“Well done, then.” Sarah thought a moment. “If she’s in danger, it might mean we all are. You should have…”

“No. No one else is in danger. I checked.”

“You can’t be sure of that. If you want this house to work, you can’t keep these kinds of secrets.”

“I don’t need you to tell me. . .”

“You put me in charge of this house. This is my responsibility.” She paused a beat. “Or are you forcing me out?”

Thomas opened his mouth, then closed it again. He went back upstairs without saying anything else.

Sarah turned to the other two mages. “I’m sorry about all of this. I promise to sort it all out. Let’s all take some time to get a little perspective, then meet again later to discuss everything.”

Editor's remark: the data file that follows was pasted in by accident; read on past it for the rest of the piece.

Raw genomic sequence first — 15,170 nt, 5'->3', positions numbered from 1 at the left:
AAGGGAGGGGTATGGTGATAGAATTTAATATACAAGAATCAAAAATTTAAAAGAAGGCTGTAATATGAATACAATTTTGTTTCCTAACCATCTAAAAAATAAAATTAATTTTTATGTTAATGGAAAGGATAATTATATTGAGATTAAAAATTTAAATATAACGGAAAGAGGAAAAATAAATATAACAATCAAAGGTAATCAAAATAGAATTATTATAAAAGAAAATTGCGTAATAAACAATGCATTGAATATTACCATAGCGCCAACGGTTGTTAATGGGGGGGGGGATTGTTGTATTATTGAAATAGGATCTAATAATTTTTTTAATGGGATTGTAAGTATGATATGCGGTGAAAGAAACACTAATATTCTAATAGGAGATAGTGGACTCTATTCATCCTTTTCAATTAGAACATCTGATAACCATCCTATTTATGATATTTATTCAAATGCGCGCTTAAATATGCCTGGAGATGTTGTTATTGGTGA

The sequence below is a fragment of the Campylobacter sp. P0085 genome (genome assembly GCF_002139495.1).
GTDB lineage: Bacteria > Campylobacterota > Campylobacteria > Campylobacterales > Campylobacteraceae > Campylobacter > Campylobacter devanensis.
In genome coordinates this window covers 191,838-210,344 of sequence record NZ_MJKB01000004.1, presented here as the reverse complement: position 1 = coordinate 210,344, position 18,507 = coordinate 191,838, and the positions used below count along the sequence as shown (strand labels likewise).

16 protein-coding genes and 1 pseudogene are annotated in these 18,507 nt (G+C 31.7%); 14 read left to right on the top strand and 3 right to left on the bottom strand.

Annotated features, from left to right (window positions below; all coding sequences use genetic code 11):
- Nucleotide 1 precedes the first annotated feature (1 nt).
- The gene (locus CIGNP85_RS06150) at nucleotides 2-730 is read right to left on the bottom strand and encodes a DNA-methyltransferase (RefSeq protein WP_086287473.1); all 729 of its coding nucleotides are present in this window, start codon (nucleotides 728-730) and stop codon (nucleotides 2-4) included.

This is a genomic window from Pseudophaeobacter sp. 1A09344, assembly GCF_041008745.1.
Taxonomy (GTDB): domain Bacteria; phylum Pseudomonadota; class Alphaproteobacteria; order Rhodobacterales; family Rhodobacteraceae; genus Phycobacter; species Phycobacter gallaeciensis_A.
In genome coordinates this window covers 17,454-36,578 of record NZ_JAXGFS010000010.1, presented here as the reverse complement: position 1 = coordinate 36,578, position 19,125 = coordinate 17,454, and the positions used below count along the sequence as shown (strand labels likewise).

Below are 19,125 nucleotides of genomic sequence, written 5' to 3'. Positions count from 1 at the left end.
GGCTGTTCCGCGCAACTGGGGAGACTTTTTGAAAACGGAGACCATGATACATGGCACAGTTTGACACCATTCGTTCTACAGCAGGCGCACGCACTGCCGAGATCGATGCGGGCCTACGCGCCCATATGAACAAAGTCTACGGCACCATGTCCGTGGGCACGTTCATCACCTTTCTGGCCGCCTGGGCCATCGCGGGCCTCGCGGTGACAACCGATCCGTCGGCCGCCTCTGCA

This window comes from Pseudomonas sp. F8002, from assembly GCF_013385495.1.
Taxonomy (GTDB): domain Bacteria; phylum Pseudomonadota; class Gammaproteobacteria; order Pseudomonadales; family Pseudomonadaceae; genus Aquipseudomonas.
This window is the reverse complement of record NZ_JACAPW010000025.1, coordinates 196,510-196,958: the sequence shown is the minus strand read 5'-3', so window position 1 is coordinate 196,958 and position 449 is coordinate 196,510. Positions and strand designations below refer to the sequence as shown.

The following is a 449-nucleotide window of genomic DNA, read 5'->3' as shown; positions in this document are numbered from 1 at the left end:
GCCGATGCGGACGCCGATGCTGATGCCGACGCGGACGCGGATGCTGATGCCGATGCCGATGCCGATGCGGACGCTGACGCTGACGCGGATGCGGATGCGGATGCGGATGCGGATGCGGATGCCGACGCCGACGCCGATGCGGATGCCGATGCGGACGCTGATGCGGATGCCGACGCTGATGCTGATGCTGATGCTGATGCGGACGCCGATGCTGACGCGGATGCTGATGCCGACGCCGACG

“What about Julia? Shouldn’t we go after her?” David’s concern was obvious.

Sarah shook her head. “She doesn’t want to be bothered when she isn’t upset. I doubt she wants any of us following her now. Better to let her cool off.”

David nodded and headed back to his room.

“We’ll talk later?” Rebecca asked.

“Yes. Promise.”

Rebecca accepted that and went back through her own door as Sarah walked away.

Several minutes after the hallway emptied, David’s door opened again. He quietly crossed over to the stairs leading down and followed Julia out of the house.